Protect our children’s childhood

Now that I have a daughter, I pay far more attention to the way little girls are growing up in today’s society. wrote a brilliant piece for my magazine’s blog on the very same subject. The more I think about it, the more it bothers me and thought I’d share my view here.

At the end of one of the many school concerts I went to at my son’s primary school, a group of kids jumped on stage to celebrate. So far so fun and innocent. Then quite spontaneously, a few of the 7-year-old girls started gyrating a la Britney Spears and Rihanna to some pop song of which I can’t remember the title. It was the first time I’d seen children dancing with their arms suggestively moving up and down their little bodies; and it made for very uncomfortable watching. These girls were simply copying what they have seen many times before on TV through programmes like X Factor and music videos. All that hip thrusting, in their eyes, is what passes for dancing.

I work in fashion magazine publishing, so am used to seeing how women are projected on the page. But in the places I have worked, there were standards: all models had to be at least 16 years old, no fur and no smoking. I am not against the idea of child models. After all, children fashion can only be modelled by children. The problem is when they are styled like grown women in the style of a sexy Dolce & Gabbana campaign that concerns me.

Sexy appears to have become the norm. The 9pm watershed is a joke. Hollyoaks at 6.30pm is far too grown-up; its racy scripts get talked up in the press and prop up audience numbers. In family variety shows such as X Factor, female contestants sometimes wear so few items of clothing that I wonder why they even bother. Gyrating hip-thrusting choreography is a staple.

So do I agree with France’s Senator Chantal Jouanno (from President Nicolas Sarkozy’s UMP party), who called for a ban on “Mini-Miss” beauty pageants, children’s lingerie and child-sized adult clothing, when she said, “It’s not about social control but reminding people there are barriers to respect to protect the childhood period.” Yes, I do.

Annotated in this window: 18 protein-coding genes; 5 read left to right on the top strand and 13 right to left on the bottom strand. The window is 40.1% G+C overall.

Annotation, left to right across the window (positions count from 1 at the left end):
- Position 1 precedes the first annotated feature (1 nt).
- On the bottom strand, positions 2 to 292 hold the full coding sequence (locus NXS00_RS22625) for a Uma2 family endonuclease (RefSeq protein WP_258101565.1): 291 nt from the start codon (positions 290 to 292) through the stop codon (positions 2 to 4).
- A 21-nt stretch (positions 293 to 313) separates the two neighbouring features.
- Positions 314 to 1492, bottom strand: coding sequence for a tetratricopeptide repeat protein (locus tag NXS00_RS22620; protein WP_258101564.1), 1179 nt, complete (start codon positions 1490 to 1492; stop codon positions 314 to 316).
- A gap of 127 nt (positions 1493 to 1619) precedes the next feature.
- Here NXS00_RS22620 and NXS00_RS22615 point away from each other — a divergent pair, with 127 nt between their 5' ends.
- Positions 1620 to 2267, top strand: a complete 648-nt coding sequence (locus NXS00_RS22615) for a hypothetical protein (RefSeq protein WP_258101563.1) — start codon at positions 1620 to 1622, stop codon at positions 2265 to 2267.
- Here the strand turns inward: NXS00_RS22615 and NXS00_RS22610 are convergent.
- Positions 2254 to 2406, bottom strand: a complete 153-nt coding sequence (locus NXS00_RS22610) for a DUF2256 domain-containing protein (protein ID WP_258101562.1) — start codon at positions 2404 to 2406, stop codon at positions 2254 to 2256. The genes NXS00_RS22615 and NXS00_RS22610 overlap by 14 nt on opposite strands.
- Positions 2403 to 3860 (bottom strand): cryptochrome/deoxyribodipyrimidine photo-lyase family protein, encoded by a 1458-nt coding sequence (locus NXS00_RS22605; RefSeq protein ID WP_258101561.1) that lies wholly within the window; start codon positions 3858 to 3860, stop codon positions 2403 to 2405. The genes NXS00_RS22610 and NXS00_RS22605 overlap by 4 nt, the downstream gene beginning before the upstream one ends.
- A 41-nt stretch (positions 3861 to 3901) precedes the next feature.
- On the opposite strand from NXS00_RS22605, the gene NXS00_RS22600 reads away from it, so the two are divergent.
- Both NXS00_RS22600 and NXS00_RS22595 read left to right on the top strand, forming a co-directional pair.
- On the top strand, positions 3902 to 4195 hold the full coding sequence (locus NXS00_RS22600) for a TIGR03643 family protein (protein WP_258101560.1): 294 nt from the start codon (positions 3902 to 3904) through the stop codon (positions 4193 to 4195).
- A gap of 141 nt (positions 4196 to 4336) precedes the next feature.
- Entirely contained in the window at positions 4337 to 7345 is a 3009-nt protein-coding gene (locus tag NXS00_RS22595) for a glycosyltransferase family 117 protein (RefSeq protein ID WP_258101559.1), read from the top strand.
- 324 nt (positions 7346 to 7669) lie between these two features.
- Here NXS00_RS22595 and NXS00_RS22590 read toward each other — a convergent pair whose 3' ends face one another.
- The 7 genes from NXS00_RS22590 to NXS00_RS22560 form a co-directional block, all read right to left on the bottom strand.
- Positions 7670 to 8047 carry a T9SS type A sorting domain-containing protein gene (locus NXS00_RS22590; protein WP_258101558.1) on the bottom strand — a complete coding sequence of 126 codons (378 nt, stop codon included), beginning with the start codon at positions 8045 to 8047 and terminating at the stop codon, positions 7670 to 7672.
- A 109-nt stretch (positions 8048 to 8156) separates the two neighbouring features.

Our children’s childhood need to be protected. My children’s media diet is closely monitored, but they still pick things up. Mostly from their friends. The playground is where a lot of their socialising take place.

Childhood only happens for a short spell and children gain so much out of it. Their innocence will come to an end one day, but it should come naturally when they are emotionally ready for it. Our children is overexposed to sexualised images and it is damaging their childhoods.


  1. I’ve been worrying about this too lately. My daughter is seven and not aware of her sexuality at all but friends in the UK the same age are. I think she’s had a sheltered upbringing so far in a small French village and she doesn’t watch much TV. Although we’re not moving to a small town in the UK not a city I’m hoping she’ll keep her innocence and childhood for a bit longer!!

    • I find it a near impossible thing to do living in a big city. Kids see and hear things, they pick things up from all sorts of places.
      And I do worry.

  2. Fantastic piece – and thanks for mentioning mine. I am far, far, far from a prude and I have worn some seriously minimal outfits back in the day. But back in the day when I was a young adult, over 16, in fact over 18. Childhood is a very precious time, it is so sad to see it getting shorter and shorter in Western society as a result of the over-sexualisation of, well, just about everything!

    Let’s blog for change! We have the power!

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